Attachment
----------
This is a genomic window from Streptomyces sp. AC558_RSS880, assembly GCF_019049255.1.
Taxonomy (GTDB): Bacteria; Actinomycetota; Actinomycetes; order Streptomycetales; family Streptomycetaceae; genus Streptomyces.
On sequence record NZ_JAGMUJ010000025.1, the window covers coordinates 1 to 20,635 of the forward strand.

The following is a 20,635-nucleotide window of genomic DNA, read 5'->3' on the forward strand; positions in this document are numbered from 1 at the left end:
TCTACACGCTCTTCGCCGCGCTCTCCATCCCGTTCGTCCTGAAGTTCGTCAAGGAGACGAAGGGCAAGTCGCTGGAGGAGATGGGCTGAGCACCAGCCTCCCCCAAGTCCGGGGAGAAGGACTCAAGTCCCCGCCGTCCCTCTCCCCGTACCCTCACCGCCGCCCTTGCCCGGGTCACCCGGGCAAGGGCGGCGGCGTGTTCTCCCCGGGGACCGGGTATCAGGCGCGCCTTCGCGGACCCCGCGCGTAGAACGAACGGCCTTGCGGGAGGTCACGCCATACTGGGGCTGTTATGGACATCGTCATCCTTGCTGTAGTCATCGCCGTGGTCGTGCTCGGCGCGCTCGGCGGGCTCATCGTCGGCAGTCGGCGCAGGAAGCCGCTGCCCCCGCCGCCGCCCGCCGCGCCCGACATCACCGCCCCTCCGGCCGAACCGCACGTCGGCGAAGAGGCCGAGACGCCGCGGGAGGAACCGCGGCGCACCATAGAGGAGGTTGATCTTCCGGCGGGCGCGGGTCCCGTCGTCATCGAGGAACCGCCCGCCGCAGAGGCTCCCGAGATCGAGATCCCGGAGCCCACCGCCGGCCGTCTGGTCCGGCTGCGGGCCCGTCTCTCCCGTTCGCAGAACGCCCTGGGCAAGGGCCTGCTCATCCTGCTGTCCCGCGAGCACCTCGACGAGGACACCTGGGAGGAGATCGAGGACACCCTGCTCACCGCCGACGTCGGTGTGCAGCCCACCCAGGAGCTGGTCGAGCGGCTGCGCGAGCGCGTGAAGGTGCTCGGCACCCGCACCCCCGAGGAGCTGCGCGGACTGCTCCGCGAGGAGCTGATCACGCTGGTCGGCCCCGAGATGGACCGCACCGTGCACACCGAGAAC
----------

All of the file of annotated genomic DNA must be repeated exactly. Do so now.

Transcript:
This is a genomic window from Streptomyces sp. AC558_RSS880, assembly GCF_019049255.1.
Taxonomy (GTDB): Bacteria; Actinomycetota; Actinomycetes; order Streptomycetales; family Streptomycetaceae; genus Streptomyces.
On sequence record NZ_JAGMUJ010000025.1, the window covers coordinates 1 to 20,635 of the forward strand.

The following is a 20,635-nucleotide window of genomic DNA, read 5'->3' on the forward strand; positions in this document are numbered from 1 at the left end:
TCTACACGCTCTTCGCCGCGCTCTCCATCCCGTTCGTCCTGAAGTTCGTCAAGGAGACGAAGGGCAAGTCGCTGGAGGAGATGGGCTGAGCACCAGCCTCCCCCAAGTCCGGGGAGAAGGACTCAAGTCCCCGCCGTCCCTCTCCCCGTACCCTCACCGCCGCCCTTGCCCGGGTCACCCGGGCAAGGGCGGCGGCGTGTTCTCCCCGGGGACCGGGTATCAGGCGCGCCTTCGCGGACCCCGCGCGTAGAACGAACGGCCTTGCGGGAGGTCACGCCATACTGGGGCTGTTATGGACATCGTCATCCTTGCTGTAGTCATCGCCGTGGTCGTGCTCGGCGCGCTCGGCGGGCTCATCGTCGGCAGTCGGCGCAGGAAGCCGCTGCCCCCGCCGCCGCCCGCCGCGCCCGACATCACCGCCCCTCCGGCCGAACCGCACGTCGGCGAAGAGGCCGAGACGCCGCGGGAGGAACCGCGGCGCACCATAGAGGAGGTTGATCTTCCGGCGGGCGCGGGTCCCGTCGTCATCGAGGAACCGCCCGCCGCAGAGGCTCCCGAGATCGAGATCCCGGAGCCCACCGCCGGCCGTCTGGTCCGGCTGCGGGCCCGTCTCTCCCGTTCGCAGAACGCCCTGGGCAAGGGCCTGCTCATCCTGCTGTCCCGCGAGCACCTCGACGAGGACACCTGGGAGGAGATCGAGGACACCCTGCTCACCGCCGACGTCGGTGTGCAGCCCACCCAGGAGCTGGTCGAGCGGCTGCGCGAGCGCGTGAAGGTGCTCGGCACCCGCACCCCCGAGGAGCTGCGCGGACTGCTCCGCGAGGAGCTGATCACGCTGGTCGGCCCCGAGATGGACCGCACCGTGCACACCGAGAAC